International Youth Day:  we need to support inclusion of young people and help them achieve their potential

Brasília, 12 August 2014 - On International Youth Day, the Executive Director of the United Nations Office on Drugs and Crime (UNODC), Yury Fedotov, highlighted the need to support the inclusion of all young people and help them achieve their potential.

A survey published by Brazil's National Youth Secretariat in 2013 showed that the issue that concerns young people the most in Brazil is security and violence. Drugs appeared as well in this survey as one of the most important issues, while corruption and the power of drug dealers were also mentioned as the issues that bother young people the most in Brazil today. Homicide is the main cause of death among Brazilian youth, affecting especially young black males.

Following the logic of our mandate, the UNODC Liaison and Partnership in Brazil is committed to working on the reduction of youth mortality, with partners who also care about this issue. Read below the story of the life of a young man who had the opportunity to participate in a very special project at Brazil's Federal District, with the support of UNODC:


Davidson Pereira de Souza had to learn very early on how to overcome challenges. Black, son of divorced parents and raised near the Rising Sun community in Ceilândia, one of the poorest areas in Brasília, in his early teens Davidson suffered from Guillain-Barré syndrome, a serious disorder that inflames the nerves of the body. Because of his illness, he had to use a wheelchair for a year and a half and nowadays uses an orthopedic brace, an external device applied to the body that helps him walk.

After graduating from a public high school, Davidson began working in a supermarket. However, unsatisfied and without any possibility of professional growth, he started to rethink his life and decided that it was time to change. He applied to university and was accepted into a journalism program. Around the same time, he came to know the Youth of Expression Program through friends. The program is aimed at reducing the vulnerability of young people to violence, AIDS and sexually transmitted diseases, as well as supporting entrepreneurship. It exists since 2007 and is carried out by Caixa Seguros Group, in partnership with the United Nations Office on Drugs and Crime (UNODC), the United Nations Educational, Scientific and Cultural Organization (UNESCO in Brazil), and the Urban Network of Social Action (R.U.A.S.).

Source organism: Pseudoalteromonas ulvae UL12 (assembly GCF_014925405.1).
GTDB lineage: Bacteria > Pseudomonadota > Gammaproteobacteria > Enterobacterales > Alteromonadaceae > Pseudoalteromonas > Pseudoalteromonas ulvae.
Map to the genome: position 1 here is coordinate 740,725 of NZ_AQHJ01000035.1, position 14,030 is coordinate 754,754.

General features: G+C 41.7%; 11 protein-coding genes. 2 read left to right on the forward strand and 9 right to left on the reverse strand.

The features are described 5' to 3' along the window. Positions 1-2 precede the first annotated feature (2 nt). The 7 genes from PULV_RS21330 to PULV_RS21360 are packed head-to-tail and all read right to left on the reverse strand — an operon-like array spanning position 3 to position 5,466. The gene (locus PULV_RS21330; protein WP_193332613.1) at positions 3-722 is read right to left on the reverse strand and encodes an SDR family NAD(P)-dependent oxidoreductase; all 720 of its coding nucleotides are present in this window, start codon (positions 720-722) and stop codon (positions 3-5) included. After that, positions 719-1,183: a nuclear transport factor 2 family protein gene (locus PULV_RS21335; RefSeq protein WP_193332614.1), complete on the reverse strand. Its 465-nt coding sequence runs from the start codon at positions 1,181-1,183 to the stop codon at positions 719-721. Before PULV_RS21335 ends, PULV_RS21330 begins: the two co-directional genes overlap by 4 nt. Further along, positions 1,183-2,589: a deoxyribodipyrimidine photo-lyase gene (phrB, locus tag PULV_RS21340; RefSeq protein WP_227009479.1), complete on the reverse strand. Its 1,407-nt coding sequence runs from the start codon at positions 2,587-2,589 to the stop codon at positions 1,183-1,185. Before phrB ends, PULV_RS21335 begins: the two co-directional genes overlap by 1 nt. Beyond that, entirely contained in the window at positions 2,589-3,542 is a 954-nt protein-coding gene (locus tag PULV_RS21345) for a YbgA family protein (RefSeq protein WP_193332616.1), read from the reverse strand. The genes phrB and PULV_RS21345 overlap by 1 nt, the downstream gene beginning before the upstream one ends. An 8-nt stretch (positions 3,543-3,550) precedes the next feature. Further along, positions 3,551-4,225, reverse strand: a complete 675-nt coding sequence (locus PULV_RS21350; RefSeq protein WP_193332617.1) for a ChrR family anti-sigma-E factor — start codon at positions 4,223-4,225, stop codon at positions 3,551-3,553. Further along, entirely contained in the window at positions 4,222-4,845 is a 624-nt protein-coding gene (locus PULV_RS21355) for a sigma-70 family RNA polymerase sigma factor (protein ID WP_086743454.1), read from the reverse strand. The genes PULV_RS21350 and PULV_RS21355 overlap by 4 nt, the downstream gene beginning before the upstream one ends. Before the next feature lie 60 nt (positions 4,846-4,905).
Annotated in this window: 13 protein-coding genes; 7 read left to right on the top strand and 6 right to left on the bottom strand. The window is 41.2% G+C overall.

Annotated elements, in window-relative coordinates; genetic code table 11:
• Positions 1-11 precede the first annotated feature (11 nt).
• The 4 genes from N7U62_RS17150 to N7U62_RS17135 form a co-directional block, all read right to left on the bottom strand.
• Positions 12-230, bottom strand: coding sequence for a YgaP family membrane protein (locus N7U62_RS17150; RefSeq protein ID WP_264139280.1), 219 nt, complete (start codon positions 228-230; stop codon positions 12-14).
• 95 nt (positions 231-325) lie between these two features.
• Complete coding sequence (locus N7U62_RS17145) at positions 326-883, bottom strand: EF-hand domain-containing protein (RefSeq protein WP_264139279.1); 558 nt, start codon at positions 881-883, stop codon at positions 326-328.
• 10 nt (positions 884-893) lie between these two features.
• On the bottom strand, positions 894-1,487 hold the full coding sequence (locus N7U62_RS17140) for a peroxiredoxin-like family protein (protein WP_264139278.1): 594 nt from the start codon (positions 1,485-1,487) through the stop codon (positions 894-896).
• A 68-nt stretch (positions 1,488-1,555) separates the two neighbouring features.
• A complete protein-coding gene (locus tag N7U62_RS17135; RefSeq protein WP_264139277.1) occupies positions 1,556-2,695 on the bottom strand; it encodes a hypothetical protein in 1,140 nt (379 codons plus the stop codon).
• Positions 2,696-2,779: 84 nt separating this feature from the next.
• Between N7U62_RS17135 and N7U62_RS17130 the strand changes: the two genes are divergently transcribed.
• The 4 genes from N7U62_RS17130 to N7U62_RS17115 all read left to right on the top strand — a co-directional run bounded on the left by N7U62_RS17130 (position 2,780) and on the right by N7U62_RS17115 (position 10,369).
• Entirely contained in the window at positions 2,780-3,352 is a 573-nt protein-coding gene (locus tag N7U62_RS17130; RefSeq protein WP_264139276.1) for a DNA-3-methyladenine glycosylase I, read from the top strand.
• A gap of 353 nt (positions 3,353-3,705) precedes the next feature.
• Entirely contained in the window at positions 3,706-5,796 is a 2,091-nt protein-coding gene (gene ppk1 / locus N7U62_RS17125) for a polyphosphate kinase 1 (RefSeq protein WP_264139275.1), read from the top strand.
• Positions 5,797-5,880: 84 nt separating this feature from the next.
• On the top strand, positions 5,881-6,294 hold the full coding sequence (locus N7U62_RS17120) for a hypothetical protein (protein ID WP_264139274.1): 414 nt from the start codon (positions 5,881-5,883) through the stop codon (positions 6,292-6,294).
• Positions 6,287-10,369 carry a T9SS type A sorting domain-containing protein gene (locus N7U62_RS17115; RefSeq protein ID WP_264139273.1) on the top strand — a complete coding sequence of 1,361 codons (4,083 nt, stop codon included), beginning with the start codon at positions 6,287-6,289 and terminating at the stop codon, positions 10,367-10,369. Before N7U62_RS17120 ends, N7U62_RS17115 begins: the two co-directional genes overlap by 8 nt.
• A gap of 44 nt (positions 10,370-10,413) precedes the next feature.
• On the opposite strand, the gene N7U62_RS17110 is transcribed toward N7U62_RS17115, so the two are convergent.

Davidson first signed up for one of the program's workshop in 2011: "It was a turning point. Through the program I started to get interested in social issues and working in the third sector. A lot of doors were opened due to the program: internships, trips, and opportunities for personal and professional growth", he said. After this, he became more and more involved with Youth Expression. Davidson participated in various activities such as "Fala Jovem", a space for participants to speak and listen that works along the lines of community therapy, besides working as a volunteer in the organization and promotion of social events, such as "Sabadão Cultural" and "Diálogos da Juventude".

In 2013, Davidson was one of seven young people selected by the program to work as Agents of Expression, conducting various activities to mobilize young people in their communities. Davidson started coordinating the Amplifier project, which mapped musical groups of various styles in Ceilândia, in order to help them promote their music on the Internet. He also worked with youth mobilization and as a tour guide in Ceilândia.

"The great advantage of Youth Expression is that it allows for young people who participate in a workshop to continue involved in the program. At the end of the activity in which the youth was initially involved, he or she has the chance to no longer be just a participant and become the protagonist, thus being able to make a difference in the lives of other young people. The project enhances things that these young people already have and may not know. In addition, it allows them to think about violence not as victims, but as people who can change that situation that exists in society", he said.

Nowadays, at 29 years old, Davidson has graduated in journalism and is still working in his community to transform the future of other young people. He is a member of R.U.A.S., where he coordinates the production of workshops and of a documentary about one of Brazil's largest slums: the Rising Sun community in Ceilândia, where Davidson still lives today.


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